(3) It also fed the ‘Great Idea’ of expanding the borders to unite all  Greeks under one flag. Having said that, it is also true that his vision was not narrowly racial or exclusive. Paparrigopoulos believed that being a Hellene was, to a certain extent, a state of mind and a matter of proper education, not a racial marker.



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Παρασκευή, 29 Δεκεμβρίου 2017

Johann Friedrich Julius Schmidt





Johann Friedrich Julius Schmidt

Born October 26, 1825                    Died February 7, 1884




The nineteenth century was a grand time to be a German in Athens. Even after local hard feelings had been assuaged by ridding King Othon’s government of his Bavarian advisors after 1843, German citizens still flocked to Athens, willing and able to help in the nation building process. And they were welcomed. It was mutually beneficial; German and Greek intellectuals were thinking along the same lines at the time. 

Greats such as Johann Winckelmann and Friedrich Schiller had already been promoting the values of ancient Greece as a pattern for their own country’s post-Enlightenment cultural progress, the very values that many in the new nation believed must underlie and define the cultural identity of the modern Greek state. (1)

So while Heinrich Schliemann was busy uncovering the grave circles at Mycenae, a less well known German resident in Athens, was putting the finishing touches on his contribution to the glory of science. His name was Johann Friedrich Julius Schmidt: astronomer, geophysicist, and distinguished head of the National Observatory in Athens. He had just created a comprehensive map of the visible moon.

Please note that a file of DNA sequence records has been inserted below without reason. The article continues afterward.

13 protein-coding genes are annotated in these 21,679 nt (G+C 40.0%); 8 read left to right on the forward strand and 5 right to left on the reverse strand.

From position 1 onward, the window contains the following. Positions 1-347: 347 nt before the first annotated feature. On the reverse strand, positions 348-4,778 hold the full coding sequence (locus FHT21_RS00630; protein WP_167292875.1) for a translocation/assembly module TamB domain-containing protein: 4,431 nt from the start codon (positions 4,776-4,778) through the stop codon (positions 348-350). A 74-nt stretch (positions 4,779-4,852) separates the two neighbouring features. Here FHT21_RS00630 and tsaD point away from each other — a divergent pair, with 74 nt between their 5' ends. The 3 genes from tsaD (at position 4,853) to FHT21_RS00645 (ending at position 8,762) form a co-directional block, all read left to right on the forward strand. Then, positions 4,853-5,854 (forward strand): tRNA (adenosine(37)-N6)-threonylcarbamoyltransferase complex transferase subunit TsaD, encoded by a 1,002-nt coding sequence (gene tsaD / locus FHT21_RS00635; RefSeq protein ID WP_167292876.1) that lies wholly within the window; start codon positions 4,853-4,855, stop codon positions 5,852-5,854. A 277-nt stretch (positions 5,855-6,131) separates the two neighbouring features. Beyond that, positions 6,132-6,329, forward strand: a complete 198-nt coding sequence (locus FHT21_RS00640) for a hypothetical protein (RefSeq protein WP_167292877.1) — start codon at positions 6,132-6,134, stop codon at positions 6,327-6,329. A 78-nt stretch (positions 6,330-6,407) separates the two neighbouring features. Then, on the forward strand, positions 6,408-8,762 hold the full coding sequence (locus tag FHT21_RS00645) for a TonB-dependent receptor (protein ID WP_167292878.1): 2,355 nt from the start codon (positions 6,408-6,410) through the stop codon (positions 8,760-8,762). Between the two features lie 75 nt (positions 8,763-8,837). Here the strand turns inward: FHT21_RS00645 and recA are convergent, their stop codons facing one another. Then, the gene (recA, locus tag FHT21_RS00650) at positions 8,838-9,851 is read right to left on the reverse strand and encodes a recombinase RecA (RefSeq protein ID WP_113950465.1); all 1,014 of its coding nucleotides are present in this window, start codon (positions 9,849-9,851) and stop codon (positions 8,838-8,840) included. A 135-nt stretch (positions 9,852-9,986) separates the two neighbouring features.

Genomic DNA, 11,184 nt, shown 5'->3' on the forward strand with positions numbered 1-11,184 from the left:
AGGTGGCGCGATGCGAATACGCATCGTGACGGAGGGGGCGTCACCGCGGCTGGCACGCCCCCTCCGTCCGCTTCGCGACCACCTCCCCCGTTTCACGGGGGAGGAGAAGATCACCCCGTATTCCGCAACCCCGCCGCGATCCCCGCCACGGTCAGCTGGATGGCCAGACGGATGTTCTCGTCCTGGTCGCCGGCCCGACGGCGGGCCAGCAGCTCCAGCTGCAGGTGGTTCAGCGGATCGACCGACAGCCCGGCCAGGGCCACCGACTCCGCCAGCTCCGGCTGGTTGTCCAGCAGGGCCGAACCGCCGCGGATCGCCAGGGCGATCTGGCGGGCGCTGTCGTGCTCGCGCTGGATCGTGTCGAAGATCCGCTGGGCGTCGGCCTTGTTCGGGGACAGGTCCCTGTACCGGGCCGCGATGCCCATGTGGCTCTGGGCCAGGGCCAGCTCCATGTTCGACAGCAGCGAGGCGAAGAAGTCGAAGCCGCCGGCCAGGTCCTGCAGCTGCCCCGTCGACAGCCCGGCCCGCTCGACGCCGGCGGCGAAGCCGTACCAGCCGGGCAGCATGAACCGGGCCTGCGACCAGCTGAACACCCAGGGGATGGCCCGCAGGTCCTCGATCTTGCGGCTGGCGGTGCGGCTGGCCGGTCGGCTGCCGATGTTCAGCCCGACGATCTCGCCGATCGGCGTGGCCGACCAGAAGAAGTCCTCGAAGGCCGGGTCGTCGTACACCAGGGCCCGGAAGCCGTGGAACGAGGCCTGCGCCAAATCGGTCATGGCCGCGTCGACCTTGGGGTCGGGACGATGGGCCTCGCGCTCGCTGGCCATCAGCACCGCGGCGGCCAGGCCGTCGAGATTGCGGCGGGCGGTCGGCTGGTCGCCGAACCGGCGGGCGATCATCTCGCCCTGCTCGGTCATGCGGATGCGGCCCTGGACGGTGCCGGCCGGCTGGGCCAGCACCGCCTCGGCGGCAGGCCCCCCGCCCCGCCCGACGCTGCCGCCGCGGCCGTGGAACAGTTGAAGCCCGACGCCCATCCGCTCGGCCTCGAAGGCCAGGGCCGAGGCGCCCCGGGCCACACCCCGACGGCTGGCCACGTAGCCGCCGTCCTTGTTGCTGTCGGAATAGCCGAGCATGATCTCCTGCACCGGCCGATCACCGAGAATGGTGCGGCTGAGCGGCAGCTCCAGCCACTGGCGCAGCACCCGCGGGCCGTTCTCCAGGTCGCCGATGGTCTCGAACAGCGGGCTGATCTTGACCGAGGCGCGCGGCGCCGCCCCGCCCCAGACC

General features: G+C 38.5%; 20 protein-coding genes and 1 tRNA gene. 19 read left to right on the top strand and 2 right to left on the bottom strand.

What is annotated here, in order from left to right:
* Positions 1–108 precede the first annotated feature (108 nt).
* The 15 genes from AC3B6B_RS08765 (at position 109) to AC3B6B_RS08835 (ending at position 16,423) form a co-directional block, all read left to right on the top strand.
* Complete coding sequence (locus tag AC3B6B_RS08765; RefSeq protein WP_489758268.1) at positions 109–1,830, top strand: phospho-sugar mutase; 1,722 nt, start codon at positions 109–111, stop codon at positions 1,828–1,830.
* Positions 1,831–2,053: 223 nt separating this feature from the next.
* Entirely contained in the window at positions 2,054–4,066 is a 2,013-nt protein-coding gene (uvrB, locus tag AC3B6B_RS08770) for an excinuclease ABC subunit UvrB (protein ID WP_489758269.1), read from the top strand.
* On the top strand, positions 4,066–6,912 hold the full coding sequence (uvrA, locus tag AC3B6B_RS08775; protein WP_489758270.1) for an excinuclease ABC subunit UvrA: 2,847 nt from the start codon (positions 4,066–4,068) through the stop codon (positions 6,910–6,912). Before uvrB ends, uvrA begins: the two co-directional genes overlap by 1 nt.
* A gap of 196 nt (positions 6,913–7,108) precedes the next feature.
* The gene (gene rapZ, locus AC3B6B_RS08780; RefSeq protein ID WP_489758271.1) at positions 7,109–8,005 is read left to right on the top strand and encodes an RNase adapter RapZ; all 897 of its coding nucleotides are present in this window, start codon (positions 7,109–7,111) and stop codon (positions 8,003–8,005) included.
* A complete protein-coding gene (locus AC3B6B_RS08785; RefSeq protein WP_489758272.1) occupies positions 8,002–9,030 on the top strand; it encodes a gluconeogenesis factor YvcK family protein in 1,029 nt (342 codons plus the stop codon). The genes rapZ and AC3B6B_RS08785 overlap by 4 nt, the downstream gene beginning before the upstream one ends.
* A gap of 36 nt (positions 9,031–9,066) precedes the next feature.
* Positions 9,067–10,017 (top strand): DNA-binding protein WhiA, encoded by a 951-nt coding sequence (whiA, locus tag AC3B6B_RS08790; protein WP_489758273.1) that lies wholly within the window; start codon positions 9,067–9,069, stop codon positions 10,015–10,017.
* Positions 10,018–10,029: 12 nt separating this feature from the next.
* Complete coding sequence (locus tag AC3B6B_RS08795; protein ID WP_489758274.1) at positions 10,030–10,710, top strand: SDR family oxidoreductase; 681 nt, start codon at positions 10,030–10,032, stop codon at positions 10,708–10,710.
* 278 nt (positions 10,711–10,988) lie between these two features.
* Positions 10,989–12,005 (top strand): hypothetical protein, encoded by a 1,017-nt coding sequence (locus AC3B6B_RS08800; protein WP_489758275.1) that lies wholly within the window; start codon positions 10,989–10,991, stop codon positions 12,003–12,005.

A model of Schmidt’s moon
 
32,856 craters were identified and labeled on this map; it was four times more detailed than any lunar map hitherto attempted.

With today’s Hubble telescope, not to mention modern terrestrial ones, it is hard to appreciate the magnitude of this 19th century breakthrough. Schmidt still lived in an era when a smallish ocular telescope was the best you could hope for. Tenacity, keen eyesight, and a superior sensitivity to colour variation were as important prerequisites as the equipment in the observatory. He had these abilities and spent his last 26 years studying the night sky from Athens.

The Observatory

Today’s residents, facing daily air pollution, might be surprised to learn that Athens’ once crystal clear skies were considered to be perfect for European star gazers. The proof is the impressive National Observatory of Athens (2), still perched on the Hill of the Nymphs opposite the Acropolis.